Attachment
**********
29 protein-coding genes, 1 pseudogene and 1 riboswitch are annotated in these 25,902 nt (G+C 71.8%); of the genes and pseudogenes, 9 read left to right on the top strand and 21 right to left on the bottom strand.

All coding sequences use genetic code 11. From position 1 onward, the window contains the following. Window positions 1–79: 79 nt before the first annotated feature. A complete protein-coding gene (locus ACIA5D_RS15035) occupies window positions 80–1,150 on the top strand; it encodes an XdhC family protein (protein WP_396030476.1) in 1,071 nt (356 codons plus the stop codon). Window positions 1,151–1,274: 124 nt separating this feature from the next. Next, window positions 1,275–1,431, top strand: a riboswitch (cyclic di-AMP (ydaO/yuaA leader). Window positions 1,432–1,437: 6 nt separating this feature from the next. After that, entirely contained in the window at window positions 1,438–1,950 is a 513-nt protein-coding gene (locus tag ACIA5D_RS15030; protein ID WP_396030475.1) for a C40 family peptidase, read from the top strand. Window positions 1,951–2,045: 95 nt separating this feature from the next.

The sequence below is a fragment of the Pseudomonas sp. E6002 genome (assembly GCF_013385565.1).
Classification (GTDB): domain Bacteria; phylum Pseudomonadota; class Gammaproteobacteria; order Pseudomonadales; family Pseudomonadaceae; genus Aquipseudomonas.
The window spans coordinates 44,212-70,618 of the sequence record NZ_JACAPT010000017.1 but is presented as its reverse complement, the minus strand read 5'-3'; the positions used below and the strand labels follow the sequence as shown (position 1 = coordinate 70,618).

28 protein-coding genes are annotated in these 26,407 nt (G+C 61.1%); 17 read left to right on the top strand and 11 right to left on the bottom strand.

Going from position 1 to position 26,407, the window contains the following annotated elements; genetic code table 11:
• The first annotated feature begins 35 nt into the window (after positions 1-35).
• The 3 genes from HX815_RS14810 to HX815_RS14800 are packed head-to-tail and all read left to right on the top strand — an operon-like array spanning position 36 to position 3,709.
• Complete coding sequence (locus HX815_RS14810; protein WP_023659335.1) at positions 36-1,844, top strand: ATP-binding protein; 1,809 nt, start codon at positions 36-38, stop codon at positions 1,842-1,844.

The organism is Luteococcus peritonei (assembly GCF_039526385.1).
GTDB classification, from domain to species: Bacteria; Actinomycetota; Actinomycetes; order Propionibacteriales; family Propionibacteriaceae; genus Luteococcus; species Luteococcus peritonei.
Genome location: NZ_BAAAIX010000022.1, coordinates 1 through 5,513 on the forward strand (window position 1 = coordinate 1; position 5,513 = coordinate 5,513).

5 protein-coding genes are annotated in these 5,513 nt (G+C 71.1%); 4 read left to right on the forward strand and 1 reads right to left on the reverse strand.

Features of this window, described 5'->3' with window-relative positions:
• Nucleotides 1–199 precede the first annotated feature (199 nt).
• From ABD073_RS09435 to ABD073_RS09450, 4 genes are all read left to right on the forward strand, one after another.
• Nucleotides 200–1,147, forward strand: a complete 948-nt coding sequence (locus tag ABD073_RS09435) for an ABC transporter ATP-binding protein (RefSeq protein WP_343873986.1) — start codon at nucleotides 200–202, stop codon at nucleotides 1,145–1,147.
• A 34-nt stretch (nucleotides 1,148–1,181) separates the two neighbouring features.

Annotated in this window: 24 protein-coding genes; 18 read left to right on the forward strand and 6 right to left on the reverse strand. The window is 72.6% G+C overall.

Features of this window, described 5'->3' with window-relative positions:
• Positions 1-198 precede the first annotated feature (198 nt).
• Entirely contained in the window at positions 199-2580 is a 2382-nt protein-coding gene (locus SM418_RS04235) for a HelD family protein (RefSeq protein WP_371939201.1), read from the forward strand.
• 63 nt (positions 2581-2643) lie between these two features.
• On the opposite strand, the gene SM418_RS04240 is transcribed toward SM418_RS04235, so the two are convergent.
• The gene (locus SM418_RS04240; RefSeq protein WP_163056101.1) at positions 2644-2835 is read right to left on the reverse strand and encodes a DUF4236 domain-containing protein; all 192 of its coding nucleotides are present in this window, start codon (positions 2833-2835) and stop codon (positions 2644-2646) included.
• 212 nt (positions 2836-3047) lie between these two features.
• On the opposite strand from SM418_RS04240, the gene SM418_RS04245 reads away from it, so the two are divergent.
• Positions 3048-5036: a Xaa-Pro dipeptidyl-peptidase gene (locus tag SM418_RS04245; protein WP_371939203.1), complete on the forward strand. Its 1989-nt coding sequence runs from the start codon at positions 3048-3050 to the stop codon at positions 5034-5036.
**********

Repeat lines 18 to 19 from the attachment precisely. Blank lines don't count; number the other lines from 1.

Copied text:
• Nucleotides 200–1,147, forward strand: a complete 948-nt coding sequence (locus tag ABD073_RS09435) for an ABC transporter ATP-binding protein (RefSeq protein WP_343873986.1) — start codon at nucleotides 200–202, stop codon at nucleotides 1,145–1,147.
• A 34-nt stretch (nucleotides 1,148–1,181) separates the two neighbouring features.